After a whirlwind trip to Davis and taking in a concert with son Brian—who is conducting business in Texas and then off to Salt Lake City for an American Zoological Association conference, we returned to San Diego to enjoy a Padres v. Dodgers game Labor Day weekend with son Matt.
I covertly eyed our youngster (a term chosen with tongue in cheek to describe a 32-year-old man and father) during the game and got an old man’s take on a twisted déjà vu. I recalled fondly how my Dad took me to games to see old Dodger AAA farm team Spokane play in the PCL, and now here I was ….
I started reminiscing about watching Matt compete from T-Ball through college crew and felt the inevitable whir of clock hands spinning at mach speed. As an aside, I have marveled often over the years at his athletic gifts particularly in comparison to mine—skills bestowed through Jane, some other faction of the Greco line, or an Adonis milkman.
Now Jane is off to Fort Collins to help her sister Jan rehab from a nasty spiral fracture of her femur, so I’m doing the bachelor thing and babysitting grandson Jakob on my own—creating another warp in the context of life’s patterns: how the hell did I become old enough to be a grandfather and look it, too? Maybe it’s all this mano a mano time with the three “men” that causes me to wax philosophic.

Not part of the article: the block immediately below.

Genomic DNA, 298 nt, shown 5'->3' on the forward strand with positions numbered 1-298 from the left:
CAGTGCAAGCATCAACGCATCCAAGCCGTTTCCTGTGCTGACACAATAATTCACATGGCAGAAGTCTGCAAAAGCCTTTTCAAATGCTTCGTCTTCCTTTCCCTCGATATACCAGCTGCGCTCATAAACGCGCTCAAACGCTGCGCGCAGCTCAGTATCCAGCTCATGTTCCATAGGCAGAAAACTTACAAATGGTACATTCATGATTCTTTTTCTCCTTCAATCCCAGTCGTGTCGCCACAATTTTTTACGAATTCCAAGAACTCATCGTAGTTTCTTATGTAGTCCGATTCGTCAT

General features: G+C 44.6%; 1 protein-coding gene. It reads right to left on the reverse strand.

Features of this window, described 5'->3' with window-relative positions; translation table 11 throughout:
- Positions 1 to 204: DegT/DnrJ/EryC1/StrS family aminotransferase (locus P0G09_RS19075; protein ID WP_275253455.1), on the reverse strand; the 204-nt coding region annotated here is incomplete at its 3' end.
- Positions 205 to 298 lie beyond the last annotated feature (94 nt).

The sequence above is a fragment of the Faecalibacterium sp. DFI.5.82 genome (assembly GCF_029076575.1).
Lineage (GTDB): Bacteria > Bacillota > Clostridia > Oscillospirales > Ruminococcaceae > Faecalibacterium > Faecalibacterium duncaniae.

In my mind’s eye, it seems like two little boys became grown men in a mere bat of the eye, carving their own way in life and creating families of their own. I study them. I listen. I fight the urge to once again pick them up and put them on my shoulders. Although in reality, it’s not much of a struggle. Were I to act on impulse, I’d crumple to my ass.
No doubt this nostalgia bubbles up from a mental abyss brought to boil by the nurturing required for Jakob, which leads to missing my bride. Not just because I could use her assistance, though I’d gladly cede to some. It’s being with and admiring these three young men-boys that reminds me how important she has been in their lives and mine.
That guy Mort really appreciates and misses you, Tallulah, that wonderful girl who never seems to age in an old man’s eye.